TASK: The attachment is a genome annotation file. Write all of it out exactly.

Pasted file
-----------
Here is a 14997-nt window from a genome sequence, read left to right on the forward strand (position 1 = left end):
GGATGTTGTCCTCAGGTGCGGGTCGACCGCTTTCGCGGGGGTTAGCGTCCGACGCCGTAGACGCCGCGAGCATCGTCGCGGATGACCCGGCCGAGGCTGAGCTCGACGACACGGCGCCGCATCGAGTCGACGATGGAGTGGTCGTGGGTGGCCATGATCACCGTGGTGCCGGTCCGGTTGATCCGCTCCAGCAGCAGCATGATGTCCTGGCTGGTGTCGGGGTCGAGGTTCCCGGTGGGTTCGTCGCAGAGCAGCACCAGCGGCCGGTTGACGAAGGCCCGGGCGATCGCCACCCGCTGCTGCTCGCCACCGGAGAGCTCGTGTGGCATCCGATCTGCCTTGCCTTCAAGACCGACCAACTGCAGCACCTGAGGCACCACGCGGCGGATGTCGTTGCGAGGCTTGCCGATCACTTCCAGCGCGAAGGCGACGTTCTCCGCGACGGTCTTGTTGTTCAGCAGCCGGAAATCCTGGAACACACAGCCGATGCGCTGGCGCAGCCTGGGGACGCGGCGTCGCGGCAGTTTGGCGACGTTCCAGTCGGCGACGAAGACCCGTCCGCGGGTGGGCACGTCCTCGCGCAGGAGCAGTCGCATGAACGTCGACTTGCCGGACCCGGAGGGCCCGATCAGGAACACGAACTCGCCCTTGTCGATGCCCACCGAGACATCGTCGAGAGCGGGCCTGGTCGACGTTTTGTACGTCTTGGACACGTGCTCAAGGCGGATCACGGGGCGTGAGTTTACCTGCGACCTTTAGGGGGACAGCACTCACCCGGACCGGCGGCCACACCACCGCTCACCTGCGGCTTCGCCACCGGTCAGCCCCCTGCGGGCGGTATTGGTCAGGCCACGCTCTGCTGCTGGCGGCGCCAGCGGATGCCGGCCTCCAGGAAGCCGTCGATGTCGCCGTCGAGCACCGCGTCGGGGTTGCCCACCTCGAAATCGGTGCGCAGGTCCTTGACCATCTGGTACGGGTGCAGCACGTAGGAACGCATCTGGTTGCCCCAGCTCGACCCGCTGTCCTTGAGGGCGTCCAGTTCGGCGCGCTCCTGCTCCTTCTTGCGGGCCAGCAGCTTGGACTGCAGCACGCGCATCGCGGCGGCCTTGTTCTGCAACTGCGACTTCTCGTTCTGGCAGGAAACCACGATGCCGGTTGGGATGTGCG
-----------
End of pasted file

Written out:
Here is a 14997-nt window from a genome sequence, read left to right on the forward strand (position 1 = left end):
GGATGTTGTCCTCAGGTGCGGGTCGACCGCTTTCGCGGGGGTTAGCGTCCGACGCCGTAGACGCCGCGAGCATCGTCGCGGATGACCCGGCCGAGGCTGAGCTCGACGACACGGCGCCGCATCGAGTCGACGATGGAGTGGTCGTGGGTGGCCATGATCACCGTGGTGCCGGTCCGGTTGATCCGCTCCAGCAGCAGCATGATGTCCTGGCTGGTGTCGGGGTCGAGGTTCCCGGTGGGTTCGTCGCAGAGCAGCACCAGCGGCCGGTTGACGAAGGCCCGGGCGATCGCCACCCGCTGCTGCTCGCCACCGGAGAGCTCGTGTGGCATCCGATCTGCCTTGCCTTCAAGACCGACCAACTGCAGCACCTGAGGCACCACGCGGCGGATGTCGTTGCGAGGCTTGCCGATCACTTCCAGCGCGAAGGCGACGTTCTCCGCGACGGTCTTGTTGTTCAGCAGCCGGAAATCCTGGAACACACAGCCGATGCGCTGGCGCAGCCTGGGGACGCGGCGTCGCGGCAGTTTGGCGACGTTCCAGTCGGCGACGAAGACCCGTCCGCGGGTGGGCACGTCCTCGCGCAGGAGCAGTCGCATGAACGTCGACTTGCCGGACCCGGAGGGCCCGATCAGGAACACGAACTCGCCCTTGTCGATGCCCACCGAGACATCGTCGAGAGCGGGCCTGGTCGACGTTTTGTACGTCTTGGACACGTGCTCAAGGCGGATCACGGGGCGTGAGTTTACCTGCGACCTTTAGGGGGACAGCACTCACCCGGACCGGCGGCCACACCACCGCTCACCTGCGGCTTCGCCACCGGTCAGCCCCCTGCGGGCGGTATTGGTCAGGCCACGCTCTGCTGCTGGCGGCGCCAGCGGATGCCGGCCTCCAGGAAGCCGTCGATGTCGCCGTCGAGCACCGCGTCGGGGTTGCCCACCTCGAAATCGGTGCGCAGGTCCTTGACCATCTGGTACGGGTGCAGCACGTAGGAACGCATCTGGTTGCCCCAGCTCGACCCGCTGTCCTTGAGGGCGTCCAGTTCGGCGCGCTCCTGCTCCTTCTTGCGGGCCAGCAGCTTGGACTGCAGCACGCGCATCGCGGCGGCCTTGTTCTGCAACTGCGACTTCTCGTTCTGGCAGGAAACCACGATGCCGGTTGGGATGTGCG